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Georgia, Azerbaijan, ​2010, Armenia, 2011.


Published by iQuaderni, QU3#15, 2018. Journal cover and photoessay.

A strip of land wedged between the Caspian Sea and the Black Sea, two enclosed inland seas, hosts the Caucasus. The Caucasus are two parallel mountain ranges, soft and green, rich in water; with valleys, plains and deserts. A mountainous rangethat marks the passage from Europe to Asia. Georgia, Armenia and Azerbaijan, as well as Russia, make up the countries of the South Caucasus. They are similar in colours and in the perfumes of the land, but profoundly different in their populations, their languages and alphabet, their religions and traditions, and their natural resources.


The report here is composed of images collected over the course of two trips, the first to Georgia and Azerbaijan in 2010, and the second to Armenia in 2011. I could observe and document the changes in the city of Baku (Azerbaijan) through repeated trips and with projects published in numerous international architecture journals. However, for this issue of Urbanistica 3, I preferred to report the most homogenous view possible on the three countries, showing that, despite their differences and contrasts they represent a single, dense, and compact geographical area.

A homogenous view on the countries because it was the first time that I went to all three of them and had a new perspective, devoid of any influences. It was homogenous given the trip’s program; in all three cases I was warmly hosted and accompanied to visit the peri-urban and rural zones. It was homogenous given the duration of the trip, in that I spent about one week in each country. Lastly, it was homogenous given the lenses and the photographic instrument used.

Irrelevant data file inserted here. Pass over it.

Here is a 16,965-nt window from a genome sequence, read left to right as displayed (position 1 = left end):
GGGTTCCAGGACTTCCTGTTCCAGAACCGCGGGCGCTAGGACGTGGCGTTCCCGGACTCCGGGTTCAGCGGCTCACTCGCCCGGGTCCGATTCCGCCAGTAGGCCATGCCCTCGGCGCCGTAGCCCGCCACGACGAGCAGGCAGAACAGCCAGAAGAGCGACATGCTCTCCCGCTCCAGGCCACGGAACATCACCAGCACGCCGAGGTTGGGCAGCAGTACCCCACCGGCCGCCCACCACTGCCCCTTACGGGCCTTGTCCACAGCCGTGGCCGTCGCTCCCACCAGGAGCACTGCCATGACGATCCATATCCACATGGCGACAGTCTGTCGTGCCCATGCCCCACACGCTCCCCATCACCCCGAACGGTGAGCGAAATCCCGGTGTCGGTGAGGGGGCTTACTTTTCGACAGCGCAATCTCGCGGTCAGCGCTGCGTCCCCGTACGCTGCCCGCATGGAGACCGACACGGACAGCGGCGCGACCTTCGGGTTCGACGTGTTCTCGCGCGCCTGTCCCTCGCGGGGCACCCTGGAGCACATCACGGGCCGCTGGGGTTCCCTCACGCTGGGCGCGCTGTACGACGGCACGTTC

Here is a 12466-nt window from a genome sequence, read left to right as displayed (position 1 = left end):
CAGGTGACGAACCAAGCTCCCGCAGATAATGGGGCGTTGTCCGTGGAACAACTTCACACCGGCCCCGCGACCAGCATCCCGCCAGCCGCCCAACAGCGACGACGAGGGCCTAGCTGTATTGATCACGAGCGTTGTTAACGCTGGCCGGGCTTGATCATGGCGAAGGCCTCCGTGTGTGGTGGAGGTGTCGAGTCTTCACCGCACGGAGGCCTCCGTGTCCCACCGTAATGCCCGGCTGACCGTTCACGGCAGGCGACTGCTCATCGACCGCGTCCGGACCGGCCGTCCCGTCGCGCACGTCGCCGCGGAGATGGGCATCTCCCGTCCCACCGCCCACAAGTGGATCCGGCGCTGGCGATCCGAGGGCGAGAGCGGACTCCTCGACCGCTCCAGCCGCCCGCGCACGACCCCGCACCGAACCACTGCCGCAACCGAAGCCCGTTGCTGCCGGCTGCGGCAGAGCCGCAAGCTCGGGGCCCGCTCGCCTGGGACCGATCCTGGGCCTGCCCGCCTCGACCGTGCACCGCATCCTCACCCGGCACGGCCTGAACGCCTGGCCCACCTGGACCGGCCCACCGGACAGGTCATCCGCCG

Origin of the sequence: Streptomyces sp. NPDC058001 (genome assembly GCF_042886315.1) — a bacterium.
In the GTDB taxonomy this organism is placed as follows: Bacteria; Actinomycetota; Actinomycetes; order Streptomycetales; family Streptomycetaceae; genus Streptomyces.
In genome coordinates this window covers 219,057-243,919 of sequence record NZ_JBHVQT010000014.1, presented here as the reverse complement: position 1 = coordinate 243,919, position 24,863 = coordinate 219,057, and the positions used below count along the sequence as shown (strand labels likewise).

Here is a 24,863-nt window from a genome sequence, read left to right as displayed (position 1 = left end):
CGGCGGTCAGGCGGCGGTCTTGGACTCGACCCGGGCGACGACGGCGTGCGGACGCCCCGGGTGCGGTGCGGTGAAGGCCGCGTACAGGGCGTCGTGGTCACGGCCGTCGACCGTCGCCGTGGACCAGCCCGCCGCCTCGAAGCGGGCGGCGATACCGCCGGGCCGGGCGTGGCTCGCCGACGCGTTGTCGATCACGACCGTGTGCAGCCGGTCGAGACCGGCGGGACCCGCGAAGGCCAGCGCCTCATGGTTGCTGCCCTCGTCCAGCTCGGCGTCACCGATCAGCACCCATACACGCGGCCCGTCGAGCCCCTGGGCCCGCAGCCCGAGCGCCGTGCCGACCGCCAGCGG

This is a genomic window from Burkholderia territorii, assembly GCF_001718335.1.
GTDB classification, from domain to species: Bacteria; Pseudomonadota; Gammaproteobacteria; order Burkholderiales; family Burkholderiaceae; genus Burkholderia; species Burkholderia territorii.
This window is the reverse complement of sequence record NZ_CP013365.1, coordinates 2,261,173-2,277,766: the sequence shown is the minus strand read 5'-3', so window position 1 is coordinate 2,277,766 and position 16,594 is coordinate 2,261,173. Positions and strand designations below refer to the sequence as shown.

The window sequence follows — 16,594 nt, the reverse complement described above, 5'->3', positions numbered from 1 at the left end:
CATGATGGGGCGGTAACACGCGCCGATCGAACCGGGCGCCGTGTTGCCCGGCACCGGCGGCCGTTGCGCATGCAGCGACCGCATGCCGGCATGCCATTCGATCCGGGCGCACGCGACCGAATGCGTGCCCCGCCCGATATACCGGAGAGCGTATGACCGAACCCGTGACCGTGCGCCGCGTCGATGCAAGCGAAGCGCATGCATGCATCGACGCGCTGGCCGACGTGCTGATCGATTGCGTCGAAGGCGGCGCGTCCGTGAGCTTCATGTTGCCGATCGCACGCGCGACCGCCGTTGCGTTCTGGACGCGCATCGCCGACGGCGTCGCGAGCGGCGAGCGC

This photographic project intends to contribute to this issue of Urbanistica 3, dedicated to the South Caucasus, a transversal glance at the three independent Caucasian countries. This includes the relationship between the countryside and the city, and the rural and the urban landscapes; the local cultural heritage in its tangible and intangible forms; the societal aspects tied to traditions and their own cultural expressions; the economy, which is so different in the three countries due to the resources they possess and exploit, and that is manifested in the urban organism. Finally, the infrastructures, often renovated and modern, but that are still punctured by elements from both the history of the Ottoman Empire and from the years under the Soviet rule of the 20thcentury. These elements give a special flavourto the images and highlight the historical detachments of these three societies that, in parallel, are rebuilding and reclaiming their own identities.

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